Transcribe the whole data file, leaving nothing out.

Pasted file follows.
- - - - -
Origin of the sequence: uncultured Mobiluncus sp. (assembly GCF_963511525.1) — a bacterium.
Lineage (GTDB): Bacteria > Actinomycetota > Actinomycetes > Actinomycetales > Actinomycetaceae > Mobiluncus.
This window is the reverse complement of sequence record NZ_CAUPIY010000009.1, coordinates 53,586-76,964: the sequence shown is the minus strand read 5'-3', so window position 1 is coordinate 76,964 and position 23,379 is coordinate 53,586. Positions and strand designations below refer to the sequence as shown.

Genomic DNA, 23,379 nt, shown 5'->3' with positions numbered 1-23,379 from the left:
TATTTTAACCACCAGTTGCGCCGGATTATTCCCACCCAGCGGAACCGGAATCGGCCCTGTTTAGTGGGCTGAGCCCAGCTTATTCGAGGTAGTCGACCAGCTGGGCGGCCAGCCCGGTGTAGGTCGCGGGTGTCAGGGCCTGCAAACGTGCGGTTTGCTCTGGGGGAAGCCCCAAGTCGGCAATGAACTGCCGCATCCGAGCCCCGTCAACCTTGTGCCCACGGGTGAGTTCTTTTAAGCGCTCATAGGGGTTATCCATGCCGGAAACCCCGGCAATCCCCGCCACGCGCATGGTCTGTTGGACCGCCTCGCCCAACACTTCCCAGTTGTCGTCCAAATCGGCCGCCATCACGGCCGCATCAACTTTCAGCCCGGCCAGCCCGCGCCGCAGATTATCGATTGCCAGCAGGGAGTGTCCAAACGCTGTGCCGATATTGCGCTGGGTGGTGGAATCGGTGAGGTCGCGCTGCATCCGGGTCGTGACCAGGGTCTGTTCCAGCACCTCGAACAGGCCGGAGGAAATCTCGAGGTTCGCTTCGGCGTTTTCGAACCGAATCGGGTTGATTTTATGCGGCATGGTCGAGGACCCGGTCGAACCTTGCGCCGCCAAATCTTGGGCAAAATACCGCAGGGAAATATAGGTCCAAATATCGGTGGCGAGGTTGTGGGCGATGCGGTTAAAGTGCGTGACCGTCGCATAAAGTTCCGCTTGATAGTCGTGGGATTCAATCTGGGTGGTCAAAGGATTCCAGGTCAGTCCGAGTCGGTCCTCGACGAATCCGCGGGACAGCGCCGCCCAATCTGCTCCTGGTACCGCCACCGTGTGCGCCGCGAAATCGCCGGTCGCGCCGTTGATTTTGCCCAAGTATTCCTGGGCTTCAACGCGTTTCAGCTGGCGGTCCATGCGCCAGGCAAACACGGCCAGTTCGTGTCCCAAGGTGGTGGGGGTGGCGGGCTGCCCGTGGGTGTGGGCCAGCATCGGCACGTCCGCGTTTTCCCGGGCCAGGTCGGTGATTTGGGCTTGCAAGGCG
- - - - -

Origin of the sequence: uncultured Mobiluncus sp. (assembly GCF_963511525.1) — a bacterium.
Lineage (GTDB): Bacteria > Actinomycetota > Actinomycetes > Actinomycetales > Actinomycetaceae > Mobiluncus.
This window is the reverse complement of sequence record NZ_CAUPIY010000009.1, coordinates 53,586-76,964: the sequence shown is the minus strand read 5'-3', so window position 1 is coordinate 76,964 and position 23,379 is coordinate 53,586. Positions and strand designations below refer to the sequence as shown.

Genomic DNA, 23,379 nt, shown 5'->3' with positions numbered 1-23,379 from the left:
TATTTTAACCACCAGTTGCGCCGGATTATTCCCACCCAGCGGAACCGGAATCGGCCCTGTTTAGTGGGCTGAGCCCAGCTTATTCGAGGTAGTCGACCAGCTGGGCGGCCAGCCCGGTGTAGGTCGCGGGTGTCAGGGCCTGCAAACGTGCGGTTTGCTCTGGGGGAAGCCCCAAGTCGGCAATGAACTGCCGCATCCGAGCCCCGTCAACCTTGTGCCCACGGGTGAGTTCTTTTAAGCGCTCATAGGGGTTATCCATGCCGGAAACCCCGGCAATCCCCGCCACGCGCATGGTCTGTTGGACCGCCTCGCCCAACACTTCCCAGTTGTCGTCCAAATCGGCCGCCATCACGGCCGCATCAACTTTCAGCCCGGCCAGCCCGCGCCGCAGATTATCGATTGCCAGCAGGGAGTGTCCAAACGCTGTGCCGATATTGCGCTGGGTGGTGGAATCGGTGAGGTCGCGCTGCATCCGGGTCGTGACCAGGGTCTGTTCCAGCACCTCGAACAGGCCGGAGGAAATCTCGAGGTTCGCTTCGGCGTTTTCGAACCGAATCGGGTTGATTTTATGCGGCATGGTCGAGGACCCGGTCGAACCTTGCGCCGCCAAATCTTGGGCAAAATACCGCAGGGAAATATAGGTCCAAATATCGGTGGCGAGGTTGTGGGCGATGCGGTTAAAGTGCGTGACCGTCGCATAAAGTTCCGCTTGATAGTCGTGGGATTCAATCTGGGTGGTCAAAGGATTCCAGGTCAGTCCGAGTCGGTCCTCGACGAATCCGCGGGACAGCGCCGCCCAATCTGCTCCTGGTACCGCCACCGTGTGCGCCGCGAAATCGCCGGTCGCGCCGTTGATTTTGCCCAAGTATTCCTGGGCTTCAACGCGTTTCAGCTGGCGGTCCATGCGCCAGGCAAACACGGCCAGTTCGTGTCCCAAGGTGGTGGGGGTGGCGGGCTGCCCGTGGGTGTGGGCCAGCATCGGCACGTCCGCGTTTTCCCGGGCCAGGTCGGTGATTTGGGCTTGCAAGGCG